Gift-Giving as Relationship Building between the U.S. and Japan
Mary J. Eberhardinger, PhD
Department of Communication at Central Washington University
This article will demonstrate the significance of the role of gift-giving in the omiyage industry in Japan. The role of gifts in the omiyage industry will be situated and argued as an extension of U.S.–Japan grassroots public diplomacy. The article will also serve as a truncated exploration into how gifts function to strengthen everyday political, professional, and personal relationships between the U.S. and Japan. Implications drawn in this article will seek to address why the question concerning a philosophy of gifts matters for friendship and relations between the U.S. and Japan. By exploring a position on non-reciprocity or asymmetry in the giving and receiving process, this article will offer the eventual takeaway that a true gift across cultures, specifically between the U.S. and Japan, is one with no expectation for return. The author’s experience living in Japan for two-and-a-half years will shed light on the observations and suggestions for readers to ponder when they find themselves overseas with the choice to give or not give.
About the Author
Dr. Eberhardinger taught English in Japan as an Assistant Language Teacher on the Japan Exchange and Teaching (JET) Program from 2008 to 2010 in the rural mountain town of Tanba-shi, Hyogo Prefecture. She holds a BA in Communication Studies from the University of North Carolina at Charlotte where she also earned a minor in Japanese language and culture, an MA in Communication Studies from the University of North Carolina at Greensboro, and a PhD in Rhetoric from Duquesne University. She is currently a Lecturer for the Department of Communication at Central Washington University. Her book, A Rhetoric and Philosophy of Gifts, will be published on March 15, 2021. The author can be reached by email at firstname.lastname@example.org.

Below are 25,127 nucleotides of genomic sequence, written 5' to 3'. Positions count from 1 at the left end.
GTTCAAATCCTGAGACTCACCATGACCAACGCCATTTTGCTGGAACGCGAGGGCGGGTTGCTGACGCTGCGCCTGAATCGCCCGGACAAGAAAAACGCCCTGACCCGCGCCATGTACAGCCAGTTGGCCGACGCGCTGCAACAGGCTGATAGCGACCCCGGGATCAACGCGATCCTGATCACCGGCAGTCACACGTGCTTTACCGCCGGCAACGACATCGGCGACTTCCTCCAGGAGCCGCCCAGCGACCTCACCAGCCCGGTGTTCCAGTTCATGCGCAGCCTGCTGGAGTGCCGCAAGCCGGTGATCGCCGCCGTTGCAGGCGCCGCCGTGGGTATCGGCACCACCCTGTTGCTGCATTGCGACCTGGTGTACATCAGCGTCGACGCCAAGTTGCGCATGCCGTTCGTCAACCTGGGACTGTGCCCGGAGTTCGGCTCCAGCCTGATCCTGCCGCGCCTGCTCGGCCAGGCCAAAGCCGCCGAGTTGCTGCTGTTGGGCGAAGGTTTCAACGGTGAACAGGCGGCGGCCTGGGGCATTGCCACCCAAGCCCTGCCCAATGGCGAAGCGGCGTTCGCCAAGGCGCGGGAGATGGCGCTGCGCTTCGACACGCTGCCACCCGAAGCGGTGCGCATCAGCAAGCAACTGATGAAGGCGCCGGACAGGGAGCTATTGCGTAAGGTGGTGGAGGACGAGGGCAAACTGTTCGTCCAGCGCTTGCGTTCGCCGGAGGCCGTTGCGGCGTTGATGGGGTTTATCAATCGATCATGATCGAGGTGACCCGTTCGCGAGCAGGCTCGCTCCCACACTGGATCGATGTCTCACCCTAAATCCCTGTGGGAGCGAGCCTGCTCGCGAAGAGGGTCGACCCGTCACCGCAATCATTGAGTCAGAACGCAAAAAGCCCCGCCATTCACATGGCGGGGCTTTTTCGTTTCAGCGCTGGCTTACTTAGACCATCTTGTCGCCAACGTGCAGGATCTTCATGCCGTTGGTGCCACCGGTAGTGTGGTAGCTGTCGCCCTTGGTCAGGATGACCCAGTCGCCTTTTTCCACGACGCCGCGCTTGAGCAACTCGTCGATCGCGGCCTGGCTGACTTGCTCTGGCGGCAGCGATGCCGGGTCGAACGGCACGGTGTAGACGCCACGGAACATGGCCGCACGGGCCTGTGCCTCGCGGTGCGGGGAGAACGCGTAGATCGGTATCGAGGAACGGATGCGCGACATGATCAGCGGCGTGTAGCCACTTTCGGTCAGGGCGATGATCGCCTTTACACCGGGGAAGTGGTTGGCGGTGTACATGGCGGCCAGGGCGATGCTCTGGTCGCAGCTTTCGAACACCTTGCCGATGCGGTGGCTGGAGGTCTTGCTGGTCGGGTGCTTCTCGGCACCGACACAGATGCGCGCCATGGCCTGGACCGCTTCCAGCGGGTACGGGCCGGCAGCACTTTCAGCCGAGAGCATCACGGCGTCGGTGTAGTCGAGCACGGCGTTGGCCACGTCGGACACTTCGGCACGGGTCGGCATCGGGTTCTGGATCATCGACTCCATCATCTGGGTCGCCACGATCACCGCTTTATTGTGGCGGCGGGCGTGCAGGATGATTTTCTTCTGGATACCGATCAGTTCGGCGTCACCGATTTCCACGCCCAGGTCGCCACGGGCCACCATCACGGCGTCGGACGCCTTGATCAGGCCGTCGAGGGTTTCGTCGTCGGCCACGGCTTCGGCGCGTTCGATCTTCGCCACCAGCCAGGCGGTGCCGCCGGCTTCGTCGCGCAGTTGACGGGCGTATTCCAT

About the JETs on Japan Forum
The JETs on Japan Forum is a partnership between USJETAA and Sasakawa Peace Foundation USA (Sasakawa USA) that features selected articles of JET alumni perspectives on U.S.-Japan relations. The series aims to elevate the awareness and visibility of JET alumni working across diverse sectors and provides a platform for JET alumni to contribute to deeper understanding of U.S.-Japan relations from their fields. The articles will be posted on USJETAA’s website to serve as resource to the wider JET alumni and U.S.-Japan communities on how alumni of this exchange program are continuing to serve as informal ambassadors in U.S.-Japan relations.
Submissions are encouraged from mid-to-senior level professionals who are established in the current fields OR current/recent graduate degree students in both masters and doctoral programs. Click here for more information on how to submit a proposal for consideration.